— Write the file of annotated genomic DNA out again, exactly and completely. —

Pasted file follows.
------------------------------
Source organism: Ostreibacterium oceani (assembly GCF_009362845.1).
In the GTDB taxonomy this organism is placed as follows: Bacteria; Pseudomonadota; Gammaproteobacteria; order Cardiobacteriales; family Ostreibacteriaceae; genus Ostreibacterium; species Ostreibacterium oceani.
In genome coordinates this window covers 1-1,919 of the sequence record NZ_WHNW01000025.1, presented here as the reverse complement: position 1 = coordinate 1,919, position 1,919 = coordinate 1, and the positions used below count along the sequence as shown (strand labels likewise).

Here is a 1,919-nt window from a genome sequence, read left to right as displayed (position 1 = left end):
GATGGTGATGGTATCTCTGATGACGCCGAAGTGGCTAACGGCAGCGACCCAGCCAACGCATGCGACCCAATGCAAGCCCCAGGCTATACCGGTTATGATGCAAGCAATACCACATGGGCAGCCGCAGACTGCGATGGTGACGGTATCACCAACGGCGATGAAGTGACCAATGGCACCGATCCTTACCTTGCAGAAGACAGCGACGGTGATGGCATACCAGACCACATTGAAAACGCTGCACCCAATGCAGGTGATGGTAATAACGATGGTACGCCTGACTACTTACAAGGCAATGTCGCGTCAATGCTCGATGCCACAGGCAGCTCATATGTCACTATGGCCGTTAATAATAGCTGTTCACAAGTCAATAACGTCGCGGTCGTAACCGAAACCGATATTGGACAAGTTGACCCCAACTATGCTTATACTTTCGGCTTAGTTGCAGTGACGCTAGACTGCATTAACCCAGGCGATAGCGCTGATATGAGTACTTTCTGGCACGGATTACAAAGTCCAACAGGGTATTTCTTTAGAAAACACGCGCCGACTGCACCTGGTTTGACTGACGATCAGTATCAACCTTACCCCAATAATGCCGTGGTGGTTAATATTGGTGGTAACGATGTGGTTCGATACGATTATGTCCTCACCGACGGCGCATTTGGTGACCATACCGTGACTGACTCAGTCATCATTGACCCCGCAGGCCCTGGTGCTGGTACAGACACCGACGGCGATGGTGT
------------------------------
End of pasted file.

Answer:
Source organism: Ostreibacterium oceani (assembly GCF_009362845.1).
In the GTDB taxonomy this organism is placed as follows: Bacteria; Pseudomonadota; Gammaproteobacteria; order Cardiobacteriales; family Ostreibacteriaceae; genus Ostreibacterium; species Ostreibacterium oceani.
In genome coordinates this window covers 1-1,919 of the sequence record NZ_WHNW01000025.1, presented here as the reverse complement: position 1 = coordinate 1,919, position 1,919 = coordinate 1, and the positions used below count along the sequence as shown (strand labels likewise).

Here is a 1,919-nt window from a genome sequence, read left to right as displayed (position 1 = left end):
GATGGTGATGGTATCTCTGATGACGCCGAAGTGGCTAACGGCAGCGACCCAGCCAACGCATGCGACCCAATGCAAGCCCCAGGCTATACCGGTTATGATGCAAGCAATACCACATGGGCAGCCGCAGACTGCGATGGTGACGGTATCACCAACGGCGATGAAGTGACCAATGGCACCGATCCTTACCTTGCAGAAGACAGCGACGGTGATGGCATACCAGACCACATTGAAAACGCTGCACCCAATGCAGGTGATGGTAATAACGATGGTACGCCTGACTACTTACAAGGCAATGTCGCGTCAATGCTCGATGCCACAGGCAGCTCATATGTCACTATGGCCGTTAATAATAGCTGTTCACAAGTCAATAACGTCGCGGTCGTAACCGAAACCGATATTGGACAAGTTGACCCCAACTATGCTTATACTTTCGGCTTAGTTGCAGTGACGCTAGACTGCATTAACCCAGGCGATAGCGCTGATATGAGTACTTTCTGGCACGGATTACAAAGTCCAACAGGGTATTTCTTTAGAAAACACGCGCCGACTGCACCTGGTTTGACTGACGATCAGTATCAACCTTACCCCAATAATGCCGTGGTGGTTAATATTGGTGGTAACGATGTGGTTCGATACGATTATGTCCTCACCGACGGCGCATTTGGTGACCATACCGTGACTGACTCAGTCATCATTGACCCCGCAGGCCCTGGTGCTGGTACAGACACCGACGGCGATGGTGT